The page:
KAMRYN BOHLKEN | Staff Writer
The newest club to hit Albuquerque, Duke City Volleyball Academy, proved in Midland, Texas, that talent beats out politics. The 15 National 1’s team, known as Storm, beat the Texas team, Guns Up on January 29th in an intense match going to a nail biting three games.
Storm had faced one of the hardest pools out of all the teams in their bracket, playing several other National 1’s teams, and even a couple teams in the 16’s age group. With a strong offense and a solid defense, Storm made it into the Gold Bracket, defeating Jet, and finally playing Guns Up to fight for third place out of 32 other teams.
The game started out slow. Guns Up had the serve to start; however, Storm got a sideout within the first three points of the first game. Throughout the game there was much intensity on the court and in the crowd. Siblings and parents screaming at their kids to win. Storm won the first game 25 to 18, but Guns up wasn’t going down without a fight. A parent in the crowd said, “When you take a dog’s bone, they are going to bite back even harder.” This proved to be true. Guns Up came out strong with a sideout and a two point lead. Guns Up won the second game 25 to 21, and they went to a third game. Pulling ahead once again, Duke City’s Storm started with a four point lead, thanks to a kill by freshman La Cueva volleyball player, Siena Rencher. The energy of the girls on both courts was obvious. They both wanted to win this game.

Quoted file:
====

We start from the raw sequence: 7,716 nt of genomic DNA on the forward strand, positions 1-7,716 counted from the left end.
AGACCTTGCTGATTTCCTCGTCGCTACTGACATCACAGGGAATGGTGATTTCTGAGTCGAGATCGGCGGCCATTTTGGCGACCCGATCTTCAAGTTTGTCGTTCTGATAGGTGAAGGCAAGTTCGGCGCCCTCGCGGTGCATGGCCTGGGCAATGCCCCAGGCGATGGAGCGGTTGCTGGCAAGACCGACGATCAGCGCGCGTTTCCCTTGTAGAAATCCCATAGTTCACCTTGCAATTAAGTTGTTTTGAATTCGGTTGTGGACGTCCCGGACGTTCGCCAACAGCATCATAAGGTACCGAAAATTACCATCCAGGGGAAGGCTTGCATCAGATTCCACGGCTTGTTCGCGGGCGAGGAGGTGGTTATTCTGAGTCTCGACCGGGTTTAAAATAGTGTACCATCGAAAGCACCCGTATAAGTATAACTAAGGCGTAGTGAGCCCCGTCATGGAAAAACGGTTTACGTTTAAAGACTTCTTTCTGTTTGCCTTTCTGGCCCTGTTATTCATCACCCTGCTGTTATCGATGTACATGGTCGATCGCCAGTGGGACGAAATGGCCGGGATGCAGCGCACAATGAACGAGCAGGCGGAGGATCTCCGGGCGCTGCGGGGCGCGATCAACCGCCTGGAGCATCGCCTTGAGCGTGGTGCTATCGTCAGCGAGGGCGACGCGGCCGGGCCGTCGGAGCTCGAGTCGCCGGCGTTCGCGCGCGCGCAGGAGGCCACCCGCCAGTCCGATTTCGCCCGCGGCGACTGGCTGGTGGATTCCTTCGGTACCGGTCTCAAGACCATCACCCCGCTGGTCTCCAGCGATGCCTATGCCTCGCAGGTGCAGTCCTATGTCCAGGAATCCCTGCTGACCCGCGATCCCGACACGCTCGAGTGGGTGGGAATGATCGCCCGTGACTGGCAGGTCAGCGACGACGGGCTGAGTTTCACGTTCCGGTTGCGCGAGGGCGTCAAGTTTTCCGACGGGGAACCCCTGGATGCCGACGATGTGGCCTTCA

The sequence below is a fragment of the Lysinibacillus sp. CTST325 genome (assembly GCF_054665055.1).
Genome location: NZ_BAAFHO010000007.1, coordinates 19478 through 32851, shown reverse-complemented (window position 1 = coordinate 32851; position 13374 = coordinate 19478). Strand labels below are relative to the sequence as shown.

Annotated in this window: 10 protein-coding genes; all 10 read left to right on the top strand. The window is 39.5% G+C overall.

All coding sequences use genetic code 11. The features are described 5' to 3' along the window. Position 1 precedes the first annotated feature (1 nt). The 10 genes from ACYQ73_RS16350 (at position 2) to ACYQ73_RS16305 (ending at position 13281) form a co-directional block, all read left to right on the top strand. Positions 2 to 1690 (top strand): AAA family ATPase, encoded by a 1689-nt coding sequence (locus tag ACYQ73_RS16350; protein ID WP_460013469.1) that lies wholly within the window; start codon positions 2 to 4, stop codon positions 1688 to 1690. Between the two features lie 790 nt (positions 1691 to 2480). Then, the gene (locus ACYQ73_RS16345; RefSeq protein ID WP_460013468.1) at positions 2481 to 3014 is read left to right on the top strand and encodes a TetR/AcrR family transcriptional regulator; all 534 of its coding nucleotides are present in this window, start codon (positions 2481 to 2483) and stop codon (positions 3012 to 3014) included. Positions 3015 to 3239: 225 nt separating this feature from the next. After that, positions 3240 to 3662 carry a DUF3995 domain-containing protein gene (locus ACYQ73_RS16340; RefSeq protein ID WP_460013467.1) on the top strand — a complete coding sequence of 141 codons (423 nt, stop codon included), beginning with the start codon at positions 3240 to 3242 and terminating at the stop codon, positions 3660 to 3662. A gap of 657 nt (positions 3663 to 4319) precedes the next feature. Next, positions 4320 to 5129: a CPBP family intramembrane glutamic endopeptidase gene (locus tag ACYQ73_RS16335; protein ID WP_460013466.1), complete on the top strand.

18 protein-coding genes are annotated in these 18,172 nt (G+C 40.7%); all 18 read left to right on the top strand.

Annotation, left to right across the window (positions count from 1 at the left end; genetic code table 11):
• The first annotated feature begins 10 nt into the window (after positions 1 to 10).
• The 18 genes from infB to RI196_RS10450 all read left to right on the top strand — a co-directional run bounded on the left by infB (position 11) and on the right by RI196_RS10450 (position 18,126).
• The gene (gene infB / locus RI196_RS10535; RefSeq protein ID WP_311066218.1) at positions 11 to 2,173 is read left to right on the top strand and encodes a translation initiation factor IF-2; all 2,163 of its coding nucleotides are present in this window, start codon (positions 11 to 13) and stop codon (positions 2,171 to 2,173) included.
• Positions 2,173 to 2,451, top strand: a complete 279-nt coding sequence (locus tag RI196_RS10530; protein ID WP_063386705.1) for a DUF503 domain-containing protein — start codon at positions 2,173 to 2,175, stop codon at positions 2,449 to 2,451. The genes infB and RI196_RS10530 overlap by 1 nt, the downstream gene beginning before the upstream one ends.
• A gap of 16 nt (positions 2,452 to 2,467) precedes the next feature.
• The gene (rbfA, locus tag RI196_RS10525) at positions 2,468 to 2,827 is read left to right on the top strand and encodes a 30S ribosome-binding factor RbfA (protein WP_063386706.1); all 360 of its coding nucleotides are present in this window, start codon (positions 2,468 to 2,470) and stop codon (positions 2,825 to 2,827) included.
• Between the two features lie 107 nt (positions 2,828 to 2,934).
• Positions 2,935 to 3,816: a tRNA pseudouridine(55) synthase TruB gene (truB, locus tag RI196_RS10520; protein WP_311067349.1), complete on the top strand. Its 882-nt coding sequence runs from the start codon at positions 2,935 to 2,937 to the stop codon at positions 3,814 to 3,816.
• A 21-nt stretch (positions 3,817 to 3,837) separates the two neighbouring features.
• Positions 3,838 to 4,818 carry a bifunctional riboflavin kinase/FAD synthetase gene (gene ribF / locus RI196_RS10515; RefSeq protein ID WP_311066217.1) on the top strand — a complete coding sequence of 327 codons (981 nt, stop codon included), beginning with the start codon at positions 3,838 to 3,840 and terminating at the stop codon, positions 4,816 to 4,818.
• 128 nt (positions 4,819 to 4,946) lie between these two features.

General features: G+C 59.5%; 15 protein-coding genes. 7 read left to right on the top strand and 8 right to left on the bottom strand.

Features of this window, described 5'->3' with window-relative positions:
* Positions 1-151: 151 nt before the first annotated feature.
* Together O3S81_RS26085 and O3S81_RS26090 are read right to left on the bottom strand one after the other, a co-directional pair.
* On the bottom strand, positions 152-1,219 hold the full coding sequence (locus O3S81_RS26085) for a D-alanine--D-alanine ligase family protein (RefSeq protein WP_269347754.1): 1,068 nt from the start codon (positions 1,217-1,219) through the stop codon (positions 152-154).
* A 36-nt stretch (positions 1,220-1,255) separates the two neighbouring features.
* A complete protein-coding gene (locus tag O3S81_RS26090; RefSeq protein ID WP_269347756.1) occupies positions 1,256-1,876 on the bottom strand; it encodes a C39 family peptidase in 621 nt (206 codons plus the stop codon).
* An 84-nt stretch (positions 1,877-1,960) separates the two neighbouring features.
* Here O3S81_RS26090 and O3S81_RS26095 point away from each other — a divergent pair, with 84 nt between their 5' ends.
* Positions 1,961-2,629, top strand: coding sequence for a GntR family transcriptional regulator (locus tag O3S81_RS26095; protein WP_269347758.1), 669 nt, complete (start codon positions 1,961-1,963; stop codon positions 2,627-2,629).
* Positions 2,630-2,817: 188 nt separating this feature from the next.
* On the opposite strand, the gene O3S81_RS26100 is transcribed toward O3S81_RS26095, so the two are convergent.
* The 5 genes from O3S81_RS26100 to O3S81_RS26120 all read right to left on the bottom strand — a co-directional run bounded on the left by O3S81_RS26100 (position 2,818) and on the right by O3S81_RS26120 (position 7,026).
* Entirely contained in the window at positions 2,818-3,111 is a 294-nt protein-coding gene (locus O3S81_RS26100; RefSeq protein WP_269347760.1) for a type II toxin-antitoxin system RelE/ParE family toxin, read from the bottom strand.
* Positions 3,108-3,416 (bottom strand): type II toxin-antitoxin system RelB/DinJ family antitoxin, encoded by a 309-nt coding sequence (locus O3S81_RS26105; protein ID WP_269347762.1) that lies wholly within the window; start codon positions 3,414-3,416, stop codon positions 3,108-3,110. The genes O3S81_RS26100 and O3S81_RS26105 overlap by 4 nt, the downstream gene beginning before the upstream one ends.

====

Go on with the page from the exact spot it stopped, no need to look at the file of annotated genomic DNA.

In the end, Storm beat Guns Up 15 to 8, but one question remains. Who is Duke City, and where did they come from? Well, the answer lies in a dark past of politics and corruption.
Gitak Hong, previous Albuquerque Rebels Volleyball Club coach, founded Duke City Volleyball Academy when he wanted a better future for him and his players. He faced many obstacles, and so did the players who followed him. “My biggest obstacle was finding a facility,” said Hong. However, many of the athletes who followed faced a different obstacle. According to New Mexico Club Volleyball Magazine, “From threats to attempted blackballing, I heard it all.” However, for Hong, he just wanted to spread opportunity and good coaching.
“I wanted to coach happiness to everyone; players, parents, coaches, but when I was working with ARVC, I couldn’t.”